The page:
Colorado Springs, June 26, 2012
Catastrophic, absolutely catastrophic I think as I stand on the ridge watching the Waldo Canyon fire voraciously churn across the front range of the mountains outside of Colorado Springs. Several children play tag nearby and I am conflicted by the paradox; innocent children playing freely while a firestorm secretly gathers behind the veil of smoke. This is not second-hand information; it’s not a news report. This is reality at its absolute worst.
Standing with a group of gathered strangers taking pictures behind the East Library, I raise my camera to capture what I can’t believe I’m actually seeing with my own eyes. A holy hush descends over us all. Whispered questions rise with the gusting winds where we stand, only to be carried away by our profound, corporate grief.
This is our home. This is our city. These are our mountains. These are our neighbors.
One by one the people and the children fade away until I stand alone on the ridge trying to absorb the unimaginable. I pray, but there are no words. I grieve, but there is no relief. Finally, my mind surrenders to my agonizing spirit and I am able to pray for the city, evacuees, emergency workers, dispatchers, firefighters, and everyone affected by the monstrous scene in front of me.
“Therefore we will not fear, though the earth should change and though the mountains slip into the heart of the sea; though waters roar and foam, though the mountains quake at its swelling pride. We will not fear,” I repeat over and over to God…and to myself actually.
Though the mountain quakes, we will not fear. I will not fear…
Anxious to make it home to catch the end of the 4 o’clock news briefing, I cut my prayer short and dart to Wal Mart on Woodmen for one last stop. As I enter the parking lot, the vertical smoke plume I’d just photographed at the library begins swelling exponentially. It comes to life billowing across the front-range. They tell us this is to be expected.
It’s normal; don’t worry about it.
This is normal?
Yes, fire is a living, breathing thing.
Okay, I’m new to living in a wildfire area; I’ll believe them.
No worries; it’s normal.
I snap more pictures and rush home. I take up a media vigil in front of my computer and log onto the local online news site. Everything sounds great. The firefighters, C-130s, and other workers are making great headway. There are no new evacuations to report, no structures lost, no injuries to report, and they are talking containment. Wow, such terrific news!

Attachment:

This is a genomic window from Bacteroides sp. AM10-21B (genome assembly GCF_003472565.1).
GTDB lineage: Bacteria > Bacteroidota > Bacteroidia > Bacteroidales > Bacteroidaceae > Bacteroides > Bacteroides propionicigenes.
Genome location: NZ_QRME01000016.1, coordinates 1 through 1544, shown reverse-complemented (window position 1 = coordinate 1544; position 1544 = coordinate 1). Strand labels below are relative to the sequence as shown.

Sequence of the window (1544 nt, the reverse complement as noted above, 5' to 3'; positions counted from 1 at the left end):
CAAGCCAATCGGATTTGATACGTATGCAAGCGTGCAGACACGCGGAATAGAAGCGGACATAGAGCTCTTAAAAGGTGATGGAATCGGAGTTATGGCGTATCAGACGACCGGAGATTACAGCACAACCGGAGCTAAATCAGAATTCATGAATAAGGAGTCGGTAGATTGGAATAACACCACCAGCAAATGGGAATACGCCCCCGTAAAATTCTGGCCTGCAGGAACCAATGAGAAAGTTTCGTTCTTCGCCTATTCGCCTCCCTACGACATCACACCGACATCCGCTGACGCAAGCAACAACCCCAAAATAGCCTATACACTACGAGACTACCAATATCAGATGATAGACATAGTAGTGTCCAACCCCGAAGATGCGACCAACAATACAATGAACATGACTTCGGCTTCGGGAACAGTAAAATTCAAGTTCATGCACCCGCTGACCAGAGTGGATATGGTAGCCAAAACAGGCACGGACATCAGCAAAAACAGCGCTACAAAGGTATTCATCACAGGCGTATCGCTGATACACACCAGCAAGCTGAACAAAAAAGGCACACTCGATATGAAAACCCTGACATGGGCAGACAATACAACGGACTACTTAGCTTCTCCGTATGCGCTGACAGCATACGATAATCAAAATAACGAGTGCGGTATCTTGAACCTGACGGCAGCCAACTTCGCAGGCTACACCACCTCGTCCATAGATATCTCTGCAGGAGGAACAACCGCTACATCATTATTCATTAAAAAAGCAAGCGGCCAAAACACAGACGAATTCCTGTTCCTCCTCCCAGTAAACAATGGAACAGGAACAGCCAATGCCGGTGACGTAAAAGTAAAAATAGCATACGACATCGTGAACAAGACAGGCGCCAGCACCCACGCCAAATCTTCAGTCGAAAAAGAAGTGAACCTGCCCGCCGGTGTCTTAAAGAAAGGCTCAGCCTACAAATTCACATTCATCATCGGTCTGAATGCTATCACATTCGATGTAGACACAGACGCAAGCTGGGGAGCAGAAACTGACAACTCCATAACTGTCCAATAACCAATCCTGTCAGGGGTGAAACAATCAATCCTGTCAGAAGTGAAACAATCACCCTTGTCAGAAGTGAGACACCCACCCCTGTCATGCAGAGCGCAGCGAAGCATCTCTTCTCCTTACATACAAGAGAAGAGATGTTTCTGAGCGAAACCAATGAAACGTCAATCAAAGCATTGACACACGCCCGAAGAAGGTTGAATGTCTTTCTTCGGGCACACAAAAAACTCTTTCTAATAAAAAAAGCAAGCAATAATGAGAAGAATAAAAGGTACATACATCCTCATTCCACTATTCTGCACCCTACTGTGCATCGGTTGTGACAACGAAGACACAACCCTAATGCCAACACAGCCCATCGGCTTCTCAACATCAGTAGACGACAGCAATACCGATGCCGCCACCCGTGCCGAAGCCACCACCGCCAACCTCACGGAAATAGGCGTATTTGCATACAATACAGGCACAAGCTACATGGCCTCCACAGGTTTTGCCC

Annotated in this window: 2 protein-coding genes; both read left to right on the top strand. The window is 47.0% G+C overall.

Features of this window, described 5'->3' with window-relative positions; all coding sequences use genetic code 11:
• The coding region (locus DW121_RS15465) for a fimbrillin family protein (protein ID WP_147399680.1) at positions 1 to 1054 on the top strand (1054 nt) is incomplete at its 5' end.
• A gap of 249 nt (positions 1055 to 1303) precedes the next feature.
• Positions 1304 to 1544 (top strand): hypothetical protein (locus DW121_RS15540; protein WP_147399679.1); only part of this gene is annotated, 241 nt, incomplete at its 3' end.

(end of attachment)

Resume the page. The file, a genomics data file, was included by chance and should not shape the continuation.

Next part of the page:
Suddenly, at the end of the news conference, the mountain explodes. I can almost feel the concussion race through the officials at the staging area at Coronado High School as they attempt to absorb what has just happened. They gather around television monitors trained on the hillside and see a voracious, snarling dragon storming down the ridge behind them.
Stunned reporters search for words. They stammer. Flames shoot hundreds of feet into the air instantly filling the front-range with smoke, ash, and debris.
The dragon roars.
After the initial shockwave reverberates through the gathered leaders, officials seize control. They relay new evacuation orders, road closures, and directives to the citizens of Colorado Springs. Media outlets transmit the updates. Evacuees throw possessions and pets into their cars to make a mad dash to safety. As they stream out of their neighborhoods, evacuees run headlong into a massive traffic jam. People panic. Many drive down the wrong side of the road. Police intervene. They direct traffic. Commuters and evacuees clog the roadways. The incident commander closes the interstate.
Fire races down Queen’s Canyon toward the city incinerating everything in its wake. I watch in horror. We all watch in horror. Hundreds of homes and businesses are torched and utterly consumed. My Facebook page erupts with messages of concern from family and friends around the world. People post pictures. They offer their prayers. They send me verses.
“Therefore, since we receive a kingdom which cannot be shaken, let us show gratitude, by which we may offer to God an acceptable service with reverence and awe; for our God is a consuming fire.” (Hebrews 12:28-29)
God is a consuming fire?
It’s normal; don’t worry about it.This is normal?
In the face of the powerful firestorms this week, I have been revisiting my respect for God. Do I really understand what Scripture means when it says God is a consuming fire? Do I know what it is to “fear” God? To revere Him? To be in awe of Him? James 4:8 encourages us to “draw near to God,” and, frankly, I find that challenging. Like the innocent children playing tag in the shadow of a firestorm, I am conflicted by the paradox of drawing near to a “consuming fire.”I’m working on it, but I’m challenged by it.
(To be continued…)
© Copyright, 2012 by Donna Tallman.